Who Can Feed 150M People? Women Farmers Can

The face of rural farming is changing. Women farmers in developing nations are critical to  life and survival in rural communities. But the gender gap continues to fuel hunger:

  • Laws and traditions prevent women from owning and inheriting land.
  • Women own smaller, poor quality land, resulting in less productive crops.
  • Women have limited access to quality seeds, fertilizers and equipment.

If given similar resources as men, women could reduce hunger by 150 million people.

Resilient Women Farmers

Women farm the land to feed their families, earn a living, build community, and help the planet. They maintain the community’s culture, local economy, protect nature, and grow food. As more men leave to work in the cities, women step in to create the family income.

Here’s a look at the numbers. The World Bank statistics on women farmers from 1980 to 2010 showed an increase around the world: Increasing Food Security

  • North Africa: 30% to 45%.
  • The Middle East: 35% to 48%
  • Syria, Iraq, and Morocco: 30% to 50% – 60%
  • Sub-Saharan Africa: Stable at 60%
  • Armenia: 45% to 59% (1999 to 2013)

 Feeding 150 Million People

When you think about global hunger, many hungry people live in rural areas and rely on agriculture as their livelihood. World hunger looks like this:

  • Asia, the Pacific,  Indonesia, the Philippines: 553 million people
  • Sub-Saharan Africa, Ethiopia, Niger and Mali: 227 million people
  • Latin America, the Caribbean, Guatemala and Haiti: 47 million people

It is possible for women farmers to feed 150 million people.

Women farmers can feed more people if they have the resources needed to make a difference. Resources include land rights, services, farming equipment, training, and financing.

Doing More With Less

Conditions of gender inequity create challenges for women farmers in rural countries. With economic and social limitations, women do more work with fewer resources.

For example, women farmers:

  • Make up 60 to 80% of the smallholder farmers (less than 4 acres) worldwide
  • Grow 90% of the food in Africa
  • Grow about 50% of the food worldwide

WFP

Women support the world’s agriculture with less than 10% of credit, own 15% of the land, and 5% of extension services (aid for agriculture, fishing, forestry).

Unfortunately, women farmers are ignored when it comes to policy decisions, educational programs and development plans that impact their lives and communities.

Women hold the knowledge and expertise to create food security and build local economies in rural areas.

Worldly Assets

Women farmers in rural areas are critical to the future of food. Agriculture uses 70% of water, 34% of land and gives out 30% of greenhouse gas emissions.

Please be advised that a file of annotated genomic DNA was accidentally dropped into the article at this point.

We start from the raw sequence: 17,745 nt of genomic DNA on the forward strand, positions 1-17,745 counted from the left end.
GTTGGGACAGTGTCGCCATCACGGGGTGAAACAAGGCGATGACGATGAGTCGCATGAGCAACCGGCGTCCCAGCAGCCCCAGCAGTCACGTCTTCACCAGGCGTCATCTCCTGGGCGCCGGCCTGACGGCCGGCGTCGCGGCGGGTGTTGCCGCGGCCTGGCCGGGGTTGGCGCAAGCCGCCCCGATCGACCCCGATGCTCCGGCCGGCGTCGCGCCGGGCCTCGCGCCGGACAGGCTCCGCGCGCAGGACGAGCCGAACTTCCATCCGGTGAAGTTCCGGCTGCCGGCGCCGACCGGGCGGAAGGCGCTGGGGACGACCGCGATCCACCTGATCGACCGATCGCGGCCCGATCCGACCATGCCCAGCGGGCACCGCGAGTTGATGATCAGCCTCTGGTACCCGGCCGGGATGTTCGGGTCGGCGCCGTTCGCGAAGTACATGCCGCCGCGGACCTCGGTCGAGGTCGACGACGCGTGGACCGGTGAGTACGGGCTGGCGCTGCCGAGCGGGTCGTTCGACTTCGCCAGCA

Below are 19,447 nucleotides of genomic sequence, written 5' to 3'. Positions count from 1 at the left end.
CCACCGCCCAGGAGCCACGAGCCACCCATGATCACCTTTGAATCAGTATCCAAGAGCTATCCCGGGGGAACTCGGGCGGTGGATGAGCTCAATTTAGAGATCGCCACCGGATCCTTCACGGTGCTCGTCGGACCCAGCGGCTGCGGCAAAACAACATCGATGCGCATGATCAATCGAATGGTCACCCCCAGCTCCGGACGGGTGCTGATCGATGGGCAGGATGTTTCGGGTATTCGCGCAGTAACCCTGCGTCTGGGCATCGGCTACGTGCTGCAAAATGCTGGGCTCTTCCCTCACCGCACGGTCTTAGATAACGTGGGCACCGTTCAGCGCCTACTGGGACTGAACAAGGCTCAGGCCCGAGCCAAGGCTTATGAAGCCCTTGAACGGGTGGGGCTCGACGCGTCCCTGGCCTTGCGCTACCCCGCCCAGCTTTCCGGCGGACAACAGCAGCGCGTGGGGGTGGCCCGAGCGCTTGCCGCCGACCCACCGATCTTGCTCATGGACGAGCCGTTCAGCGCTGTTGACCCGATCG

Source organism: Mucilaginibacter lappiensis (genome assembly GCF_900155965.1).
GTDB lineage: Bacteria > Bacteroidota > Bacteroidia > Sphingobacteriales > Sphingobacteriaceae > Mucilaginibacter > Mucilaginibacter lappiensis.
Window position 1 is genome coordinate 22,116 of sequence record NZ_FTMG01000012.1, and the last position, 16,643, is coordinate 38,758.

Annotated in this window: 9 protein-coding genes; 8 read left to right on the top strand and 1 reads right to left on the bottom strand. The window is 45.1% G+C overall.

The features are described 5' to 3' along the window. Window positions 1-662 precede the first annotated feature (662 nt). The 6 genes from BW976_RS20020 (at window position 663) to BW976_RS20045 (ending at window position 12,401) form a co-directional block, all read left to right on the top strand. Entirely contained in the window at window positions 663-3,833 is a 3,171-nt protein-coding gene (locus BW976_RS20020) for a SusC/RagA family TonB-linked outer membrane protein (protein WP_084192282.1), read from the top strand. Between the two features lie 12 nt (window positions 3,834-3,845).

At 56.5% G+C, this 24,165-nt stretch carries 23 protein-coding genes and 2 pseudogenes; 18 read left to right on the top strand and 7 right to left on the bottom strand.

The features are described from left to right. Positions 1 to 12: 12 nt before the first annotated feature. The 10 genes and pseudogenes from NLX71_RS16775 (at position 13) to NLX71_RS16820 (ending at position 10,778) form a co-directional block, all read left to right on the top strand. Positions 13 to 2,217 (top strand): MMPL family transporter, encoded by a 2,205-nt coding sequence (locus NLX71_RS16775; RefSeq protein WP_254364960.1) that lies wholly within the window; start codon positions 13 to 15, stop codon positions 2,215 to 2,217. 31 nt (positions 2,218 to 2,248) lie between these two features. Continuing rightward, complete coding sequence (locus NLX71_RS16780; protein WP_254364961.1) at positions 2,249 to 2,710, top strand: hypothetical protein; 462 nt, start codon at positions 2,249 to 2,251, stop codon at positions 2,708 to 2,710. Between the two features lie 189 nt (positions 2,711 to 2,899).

Rural agriculture has a key role in reducing poverty. Rural farmers need practical tools to improve the quality, amount, and variety of their crops. Women farmers are community assets that drive local economies, feed the world’s growing population, and protect nature.

Women farmers are the world’s assets to lead change in the global food system. We need them to create climate-resilient agriculture and respond to weather-related disasters.

Women will continue to farm the land, build food and nutrition security for their families, and nurture the environment. Women can change the food system by influencing policies and agencies that offer public goods (water, energy, sanitation, social infrastructures).

Closing the gender gaps is critical to designing solutions to feed people for the future.

Sources: What is the impact of rural transformations on women farmers?

The invaluable contribution of rural women to development

The female face of farming

Rural women: the invisible mainstay of sustainability

Quick facts: What you need to know about global hunger

Cheers,

Dr. Bessie

Women in Africa are really the pillar of society, are the most productive segment of society, actually. They do agriculture.
~~~ Mo Ibrahim ~~~

Advertisements

Author: Dr. Bessie DiDomenica

Food Policy Researcher • Resilient Agriculture Advocate • Public Speaker • Public Policy Wonk • Writer • Teacher • Social Entrepreneur • Associate Editor

Leave a Reply

Fill in your details below or click an icon to log in:

WordPress.com Logo

You are commenting using your WordPress.com account. Log Out /  Change )

Google+ photo

You are commenting using your Google+ account. Log Out /  Change )

Twitter picture

You are commenting using your Twitter account. Log Out /  Change )

Facebook photo

You are commenting using your Facebook account. Log Out /  Change )

Connecting to %s